October 7, 2016 8 Comments
State governments are sheltered workshops for mediocre politicians rarely good enough to make it in the Canberra big league. They have just one basic task in the Australian federation: to maintain basic public infrastructure that keeps communities going. Roads, rail, schools, hospitals, police, fire, emergency services. And electricity networks.
Last week, the South Australian Labor government of Jay Weatherill delivered an unenviable energy efficiency target: a 100 per cent reduction in the state’s electricity supply. The catastrophic failure of his state’s power grid forced Crow-Eater Mr Weatherill to eat a huge helping of crow.
To be sure, South Australia was hit by a huge weather event. Extremely high winds twisted steel electricity towers like flimsy tinfoil, bringing down key power lines interconnecting the South Australian grid with the Victorian network supplying the majority of its power, especially when demand surges.
True enough, but Andrew Bolt tells us the winds never exceeded 100 km/hr (about 62 mph for Americans). A distribution line that fails to stand up to sixty mph winds is defective, either in design, execution, or maintenance. I note that I once helped replace about 10 miles of heavy distribution after an ice storm because one clamp either wasn’t tightened properly or had vibrated loose. Details matter, and so does competence and honesty. Crony built infrastructure lacks both of the latter.
But South Australia’s internal power generation capacity failed to take the strain for one simple reason: its utter dependence on renewable energy. The irony of wind power is those landscape-dominating wind turbines have to be shut down for safety in high winds. And when there’s no sun and insufficient storage of solar energy, rooftop solar panels and newfangled solar farms are as useful as a tit on a bull.
Bizarrely, just this May the Weatherill government proudly shut down (and blew up) South Australia’s last coal-fired power station, making the state’s dependence on wind and solar for its home-grown energy almost absolute. Adelaide’s basket-weavers deliriously welcomed a new Green Age of progressive power generation and the banishment of Old King Coal.
The Spectator also tells us that the Australian coal industry has a pretty good future, mostly in exporting to China and India, if the greenies don’t kill it, and several million Asians along the way.
I believe in progress devoutly, but I also believe in reality. And carbon-free energy is a drug induced dream. It can happen if government forces it, but it will force us back at least a century, more likely to the age before electricity, and if we can’t burn wood or coal, well, there always one option. Freezing in the dark.
I hear many of you saying, “So what, that’s Australia, nothing to do with us.” But it does, we’re the people that have bankrolled any number of pie-in-the-sky ideas without a hope in hell of them working, except, of course, to put taxpayers money into the the scammer’s pocket. Anybody remember Solyndra? I have no problem with renewable energy, as long as it is developed by private capital, and can compete on a level field with coal, and gas. It can’t, and I doubt it ever will.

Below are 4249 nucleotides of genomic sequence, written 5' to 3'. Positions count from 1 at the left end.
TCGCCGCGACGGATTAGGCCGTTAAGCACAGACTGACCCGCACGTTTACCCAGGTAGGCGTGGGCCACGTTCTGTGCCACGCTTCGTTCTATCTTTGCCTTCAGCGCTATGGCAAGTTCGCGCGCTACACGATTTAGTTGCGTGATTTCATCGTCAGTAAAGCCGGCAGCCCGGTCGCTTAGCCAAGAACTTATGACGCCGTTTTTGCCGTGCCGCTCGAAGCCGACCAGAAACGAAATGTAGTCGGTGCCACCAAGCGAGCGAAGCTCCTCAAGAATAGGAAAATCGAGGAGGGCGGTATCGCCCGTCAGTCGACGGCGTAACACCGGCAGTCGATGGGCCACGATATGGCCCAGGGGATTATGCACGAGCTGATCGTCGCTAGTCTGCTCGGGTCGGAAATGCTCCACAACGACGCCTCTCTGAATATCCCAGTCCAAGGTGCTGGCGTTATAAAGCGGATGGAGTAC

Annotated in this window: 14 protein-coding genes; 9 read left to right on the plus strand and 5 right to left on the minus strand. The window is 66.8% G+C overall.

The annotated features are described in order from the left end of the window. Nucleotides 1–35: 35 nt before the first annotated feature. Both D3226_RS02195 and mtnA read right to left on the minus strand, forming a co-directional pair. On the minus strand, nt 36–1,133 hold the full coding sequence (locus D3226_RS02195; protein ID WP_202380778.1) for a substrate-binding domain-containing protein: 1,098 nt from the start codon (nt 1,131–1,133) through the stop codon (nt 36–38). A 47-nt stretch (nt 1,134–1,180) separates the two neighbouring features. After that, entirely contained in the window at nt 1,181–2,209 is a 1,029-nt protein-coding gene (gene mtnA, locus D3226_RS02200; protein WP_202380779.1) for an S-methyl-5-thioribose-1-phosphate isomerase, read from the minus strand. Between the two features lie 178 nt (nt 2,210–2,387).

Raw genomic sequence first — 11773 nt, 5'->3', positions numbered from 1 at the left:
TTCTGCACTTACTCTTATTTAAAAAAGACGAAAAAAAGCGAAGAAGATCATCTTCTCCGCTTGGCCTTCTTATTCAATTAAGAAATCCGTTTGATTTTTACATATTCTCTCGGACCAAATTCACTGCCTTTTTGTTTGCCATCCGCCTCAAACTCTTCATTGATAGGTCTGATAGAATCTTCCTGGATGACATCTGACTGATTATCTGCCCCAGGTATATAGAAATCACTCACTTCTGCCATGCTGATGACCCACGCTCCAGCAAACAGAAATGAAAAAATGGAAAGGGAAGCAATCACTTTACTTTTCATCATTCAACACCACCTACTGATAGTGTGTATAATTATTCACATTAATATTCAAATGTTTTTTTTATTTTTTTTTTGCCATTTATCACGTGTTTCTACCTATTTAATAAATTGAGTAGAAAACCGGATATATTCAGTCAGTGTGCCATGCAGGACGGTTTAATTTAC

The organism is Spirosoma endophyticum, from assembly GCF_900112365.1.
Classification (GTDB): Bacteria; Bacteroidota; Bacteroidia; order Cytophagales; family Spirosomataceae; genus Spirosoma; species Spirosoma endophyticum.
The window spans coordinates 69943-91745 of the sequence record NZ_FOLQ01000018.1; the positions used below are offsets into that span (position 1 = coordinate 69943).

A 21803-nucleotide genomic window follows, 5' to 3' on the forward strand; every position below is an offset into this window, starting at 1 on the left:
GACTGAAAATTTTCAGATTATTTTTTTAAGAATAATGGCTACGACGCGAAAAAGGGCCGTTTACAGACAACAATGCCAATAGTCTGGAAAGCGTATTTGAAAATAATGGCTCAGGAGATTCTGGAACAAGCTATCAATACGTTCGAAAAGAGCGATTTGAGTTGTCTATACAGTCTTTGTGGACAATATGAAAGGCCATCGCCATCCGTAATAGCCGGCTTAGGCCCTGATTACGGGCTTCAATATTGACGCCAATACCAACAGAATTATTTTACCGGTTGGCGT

Then there is this from The Weekly Standard:
Last week the United States Court of Appeals for the District of Columbia heard arguments challenging the Environmental Protection Agency’s effort to regulate greenhouse gas emissions from existing power plants. The Clean Power Plan, as it is called, is central to President Barack Obama’s overall Climate Action Plan. West Virginia and Texas are leading the 27 states and state agencies now in opposition to the CPP regulations, and some 120 companies and organizations have filed in support of the coalition’s complaint.
CPP is designed to bring about what the EPA calls an “aggressive transformation” of electricity generation throughout the country. It would do this by systematically “decarboniz[ing]” power generation and ushering in a new “clean energy” economy less reliant on carbon. CPP requires that, by 2030, power-plant carbon emissions be reduced by a third from what they were in 2005.
According to the U.S. Chamber of Commerce, the plan would drive up electricity costs for businesses, consumers, and families, impose tens of billions of dollars in annual compliance costs, and reduce America’s global competitiveness—without any significant reduction in global greenhouse gas emissions.
But whatever you might think of the rule as energy policy, the biggest problem with it is this: The rule is illegal, indeed unconstitutional.
Under the Constitution, Congress makes law, and the executive enforces it. Unfortunately, over the past 80 years Congress has delegated to executive agencies the power to regulate in many areas. But that is not a blank check to the executive: If Congress has not made a specific delegation, then regulations in that area created by the executive branch are not valid. And that is what has happened here.
As Chief Justice John Roberts said in his dissent in City of Arlington v. FCC (2013), “Agencies are creatures of Congress.” He then quoted what the Court said in an earlier case, Louisiana Public Service Commission v. FCC (1986): “an agency literally has no power to act . . . unless and until Congress confers power upon it.”
True enough, and hopefully The Court will recognize that it is so. But my read of it as energy policy is that it will put the United States in exactly the same place as South Australia visited last week. Given the other things that so-called environmentalists support (and oppose) these days, I’m not too sure that is not the goal.